The Kaplans lived in a renovated brownstone in a neighborhood north of the Loop that had been posh in about 1890, had hit the skids for awhile, and was on its way back up. If I had to categorize the family politically and socio-economically, I'd say they were upper middle class liberals. Mr. Kaplan made a comfortable income working at a white collar occupation, Mrs. Kaplan got to be a stay-at-home mom (except she never was at home), and they had the requisite 2.5 kids (a boy and a girl from Mrs. Kaplan's first marriage, and a toddler from the current relationship), and they paid lip service to progressive causes like civil rights and school integration. The family was technically Jewish but thoroughly secularized -- they didn't even have a mezuzah by the door. For sure, they never went to temple and the Sabbath was a day like any other. 


As the summer progressed, I felt sorrier and sorrier for the two older kids. The toddler had it the best -- she spent her days with me. We walked to the park, we hung out with the other mother's helpers and their charges, we played with the puppy (the family had recently gotten a standard poodle), and in general the kid got to be a kid. As for the older kids, it may have been summer vacation for everyone else, but not for them. Their mother had their lives scheduled down to the nanosecond: summer school, guitar lessons, piano lessons, tennis lessons, swimming lessons, you name it. They got to rush from lesson to lesson, and come home for their evening meal of Spaghetti-Os, and then get hustled off to bed. The kids lived on a diet of Franco-American and Chef Boyardee; the poodle got chopped sirloin. When the kids weren't being hustled from lesson to lesson, they were listening to their mother's little lectures guaranteed to put them in therapy by adolescence. The son was stupid, the older daughter was unattractive. One of Mrs. Kaplan's favorite lectures to her daughter involved the crying need for rhinoplasty to "fix that Jewish nose" as soon as she was old enough. What type of mother tells a 10-year-old she needs a nose job while simultaneously instilling shame about her ethnic and religious heritage? Then again, Mrs. Kaplan's goal in life seemed to be to turn herself into a shiksa, complete with bleached blonde hair. She'd already bought herself a perfect Hollywood starlet nose.


It didn't take me long to figure out I'd been snookered. The other mother's helpers and nannies enlightened me pretty quickly to the fact I was working for a lower wage than average. The Kaplans had given me a day off that didn't synchronize with the traditional maid's day off -- no doubt a small attempt at preventing me from hanging out with other maids and finding out just how much more money and/or better working conditions I'd enjoy elsewhere. Maybe they didn't realize just how much time there is for schmoozing while sitting around watching toddlers play in a sandbox. Turned out my employers had a reputation in the neighborhood. The maids who were permanent, year-round help told me the Kaplans had a nifty habit of hiring a live-in housekeeper/nanny to work September through May for about four times what the teenage summer help got paid and then firing that person as soon as they had someone like me lined up for the summer months.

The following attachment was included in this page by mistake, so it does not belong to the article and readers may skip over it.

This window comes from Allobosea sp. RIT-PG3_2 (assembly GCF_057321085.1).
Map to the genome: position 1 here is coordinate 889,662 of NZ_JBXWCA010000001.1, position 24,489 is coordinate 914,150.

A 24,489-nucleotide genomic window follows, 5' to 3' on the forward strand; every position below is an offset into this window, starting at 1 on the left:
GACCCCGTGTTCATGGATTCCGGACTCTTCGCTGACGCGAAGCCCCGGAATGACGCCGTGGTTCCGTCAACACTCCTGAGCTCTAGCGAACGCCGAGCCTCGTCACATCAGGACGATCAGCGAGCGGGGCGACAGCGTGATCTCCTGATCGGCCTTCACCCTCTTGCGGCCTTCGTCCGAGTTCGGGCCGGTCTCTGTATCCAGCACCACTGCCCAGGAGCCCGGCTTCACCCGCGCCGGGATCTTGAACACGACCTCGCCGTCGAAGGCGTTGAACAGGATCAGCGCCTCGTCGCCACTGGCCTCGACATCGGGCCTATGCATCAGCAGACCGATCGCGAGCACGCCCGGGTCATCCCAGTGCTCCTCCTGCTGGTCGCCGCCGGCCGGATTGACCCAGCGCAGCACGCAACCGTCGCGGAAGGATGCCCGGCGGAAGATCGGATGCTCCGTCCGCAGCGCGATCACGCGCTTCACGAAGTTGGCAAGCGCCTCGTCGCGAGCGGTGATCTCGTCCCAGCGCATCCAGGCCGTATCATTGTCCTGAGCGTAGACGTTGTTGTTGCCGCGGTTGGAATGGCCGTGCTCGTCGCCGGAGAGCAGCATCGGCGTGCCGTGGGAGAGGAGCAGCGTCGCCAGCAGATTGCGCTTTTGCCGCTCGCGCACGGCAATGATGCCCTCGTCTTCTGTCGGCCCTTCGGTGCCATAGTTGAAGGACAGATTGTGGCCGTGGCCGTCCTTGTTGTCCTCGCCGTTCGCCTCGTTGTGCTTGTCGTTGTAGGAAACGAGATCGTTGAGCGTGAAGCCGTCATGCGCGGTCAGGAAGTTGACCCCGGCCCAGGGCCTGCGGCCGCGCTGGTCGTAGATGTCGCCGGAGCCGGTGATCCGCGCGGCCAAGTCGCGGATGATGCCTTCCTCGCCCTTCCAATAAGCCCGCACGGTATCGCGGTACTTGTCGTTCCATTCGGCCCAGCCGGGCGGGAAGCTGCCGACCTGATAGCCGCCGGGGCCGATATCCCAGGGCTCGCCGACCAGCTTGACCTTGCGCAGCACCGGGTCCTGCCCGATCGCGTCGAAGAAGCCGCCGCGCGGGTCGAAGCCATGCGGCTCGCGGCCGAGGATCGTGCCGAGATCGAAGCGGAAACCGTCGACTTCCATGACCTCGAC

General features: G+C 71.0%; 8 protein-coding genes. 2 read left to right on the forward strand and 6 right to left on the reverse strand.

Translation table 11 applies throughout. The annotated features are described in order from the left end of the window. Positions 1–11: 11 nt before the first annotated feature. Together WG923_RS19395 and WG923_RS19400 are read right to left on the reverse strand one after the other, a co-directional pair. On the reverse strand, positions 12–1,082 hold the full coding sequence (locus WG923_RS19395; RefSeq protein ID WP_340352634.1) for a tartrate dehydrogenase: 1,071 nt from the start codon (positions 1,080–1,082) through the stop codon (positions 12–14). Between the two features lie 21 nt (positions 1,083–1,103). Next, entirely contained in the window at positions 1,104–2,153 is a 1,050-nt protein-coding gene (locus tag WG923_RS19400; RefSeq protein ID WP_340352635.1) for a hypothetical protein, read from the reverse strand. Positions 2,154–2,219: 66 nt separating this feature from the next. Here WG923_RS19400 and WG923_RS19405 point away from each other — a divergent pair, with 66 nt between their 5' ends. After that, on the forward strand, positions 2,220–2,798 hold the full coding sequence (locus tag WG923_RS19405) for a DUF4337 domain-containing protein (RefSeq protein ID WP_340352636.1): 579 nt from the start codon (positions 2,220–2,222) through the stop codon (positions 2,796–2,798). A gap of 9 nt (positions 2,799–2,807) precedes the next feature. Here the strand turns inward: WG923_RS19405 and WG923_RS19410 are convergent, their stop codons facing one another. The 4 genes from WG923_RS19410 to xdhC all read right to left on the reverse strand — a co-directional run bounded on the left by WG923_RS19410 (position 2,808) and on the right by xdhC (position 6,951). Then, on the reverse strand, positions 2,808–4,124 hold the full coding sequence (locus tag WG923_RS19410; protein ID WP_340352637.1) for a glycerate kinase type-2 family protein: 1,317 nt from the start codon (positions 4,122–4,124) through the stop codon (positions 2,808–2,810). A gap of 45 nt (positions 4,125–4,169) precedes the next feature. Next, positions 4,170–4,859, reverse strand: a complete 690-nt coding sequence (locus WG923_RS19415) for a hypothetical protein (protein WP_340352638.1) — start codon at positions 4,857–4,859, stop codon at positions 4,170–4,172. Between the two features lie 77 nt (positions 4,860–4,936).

So, in retrospect, what's the take-away, the bottom line? I guess what it comes down to is that, everything else being equal, some people are always going to be assholes. In a way, I was a lot luckier than the maids in The Help. When you're a person of color, you can never be sure if you're being treated like shit because the boss is a bigot or if you're being treated like shit because the boss is an asshat who treats everyone that way.  In my case, it was pretty clear the Kaplans were just jerks who'd try to take advantage of anyone unfortunate enough to end up working for them. Back in the 1960s, they went trolling for naive farm girls to exploit; no doubt now they're paying an undocumented immigrant with a marginal grasp of English to walk the dog.

3 comments:

Susan said...

I agree with your take on the book. I didn't find the complaining about black women being saved by a white girl valid either. If anything they saved her.

I have not had the experience of being treated like that by an employer but I do agree that some people are jerks no matter what their background.

Bill said...

Looking up, I see no rocks. Exploitation is colorblind, its all about greed, crassness and a lack of humanity.

BBC said...

Never heard of it, read a lot about the Holt's (may be fictional) the last few years, interesting reading about folks that settled this country.